The Universe

LIGO Press Conference


February the 11th was an epic day. I walked down the Infinite and couldn’t stop grinning the largest grin to myself. This was the day LIGO released their discovery of gravitational waves. I saw Matt Evans, my Quantum Physics professor as suited up and I told him, “You’re a celebrity today!”. Evans  was amongst the people heading the LIGO lab at MIT.

Here are some of the notes I took from the LIGO Press Conference at MIT.  They’re rather rudimentary.

  • Gravitational waves are oscillating tides traveling at the speed of light on the surface of spacetime.
  • Different masses create different waveforms.
  • Observed blackholes, of 36 and 29 solar masses, which merged 1 billion years ago.
  • Observations can tell us metallicity in stars that a lot smaller.
  • Change in length of interferometer = Wave amplitude * Length of interferometer
  • The change in length measured is in the order of 10**-18 m, which is about the size of a proton. Interferometer measured 4000m and wave amplitude is in the order of 10**-21 m.
  • Advanced LIGO observes distances of 0.1 to 1Gpc.
  • BICEP observes waves from the Big Bang.
Categories: Amateur Astronomy, Physics, The Universe | Tags: , , | 1 Comment

A map which tells the age, origins, and ingredients of our universe – from The Planck Mission

Isn’t that one interesting map – never seen anything like that before – and those dots of blues and yellows reveal so much!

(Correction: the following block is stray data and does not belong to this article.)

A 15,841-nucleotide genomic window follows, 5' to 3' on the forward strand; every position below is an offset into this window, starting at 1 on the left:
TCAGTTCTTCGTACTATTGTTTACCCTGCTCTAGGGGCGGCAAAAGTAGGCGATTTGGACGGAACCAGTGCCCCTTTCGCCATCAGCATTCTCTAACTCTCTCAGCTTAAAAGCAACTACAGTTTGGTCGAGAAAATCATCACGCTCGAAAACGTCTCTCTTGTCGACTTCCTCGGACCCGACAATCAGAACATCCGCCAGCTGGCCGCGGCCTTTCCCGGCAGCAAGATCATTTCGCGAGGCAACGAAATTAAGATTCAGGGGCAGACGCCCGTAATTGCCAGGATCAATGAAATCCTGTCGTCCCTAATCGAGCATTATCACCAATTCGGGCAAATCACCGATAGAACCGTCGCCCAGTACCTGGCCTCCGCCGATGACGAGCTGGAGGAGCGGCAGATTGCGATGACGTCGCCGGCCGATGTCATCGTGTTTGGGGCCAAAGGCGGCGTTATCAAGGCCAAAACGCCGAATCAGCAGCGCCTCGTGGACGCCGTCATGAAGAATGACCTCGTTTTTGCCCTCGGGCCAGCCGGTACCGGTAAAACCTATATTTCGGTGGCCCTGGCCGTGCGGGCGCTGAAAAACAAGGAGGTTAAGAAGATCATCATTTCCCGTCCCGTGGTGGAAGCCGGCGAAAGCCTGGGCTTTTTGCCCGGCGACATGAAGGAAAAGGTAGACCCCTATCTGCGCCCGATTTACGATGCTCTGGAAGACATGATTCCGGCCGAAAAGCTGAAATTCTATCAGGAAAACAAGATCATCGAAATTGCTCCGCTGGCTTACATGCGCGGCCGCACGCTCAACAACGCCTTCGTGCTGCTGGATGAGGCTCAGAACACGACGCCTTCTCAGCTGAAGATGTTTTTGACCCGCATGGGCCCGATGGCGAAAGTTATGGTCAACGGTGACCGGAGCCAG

Basically, the mottling in the map represents small changes in the CMB background, which permeates the universe. The cool part is, these deviations are essentially the “seeds” of the stars, galaxies, and clusters we see today – the “seeds” of matter.
I guess the density differences amplified with time – but that’s just me making sense of it…
And the pattern: the age, shape and contents of the universe.
But if you still can’t decipher the map (like myself), check out the picture below. Took this snapshot from the newspaper I was just reading – and I think it’s a wonderful summary of the breakthroughs of the Planck Mission, and also of the timeline of our expanding universe.

Source: The STAR, TUESDAY 26 MARCH 2013, Malaysia

Source: The STAR, TUESDAY 26 MARCH 2013, Malaysia

Though I must add, the Planck Mission (by NASA/ESA) has also proved that temperature differences in the opposite hemispheres of the sky (it’s the first I’m hearing the universe has hemispheres – must read up a bit about this!) are not anomalies of measurement (as they were once thought of), but the real deal…and there’s something about a “cold spot” as well: it’s now proven to be bigger than predicted.
Cool stuff right.

Here’s some links if you’ll like to find out a bit more:

Planck Mission Brings Universe Into Sharp Focus

New View of Primordial Universe Confirms Sudden “Inflation” after Big Bang

The first link is NASA’s article, and has much more detail. The second is by Scientific American, easier to digest 😉

ps. The CMB (cosmic microwave background) is essentially light, the earliest light in our universe, produced when the first elements, Hydrogen and Helium were formed. This was 380 000 years after the formation of our universe. But as the universe expanded, the wavelength of these light waves lengthened, and now it is of the microwave radiation wavelength – wonder if it will ever become radio waves!

Categories: Misc, Physics, The Universe | Tags: , , , , , , , , , , | 4 Comments

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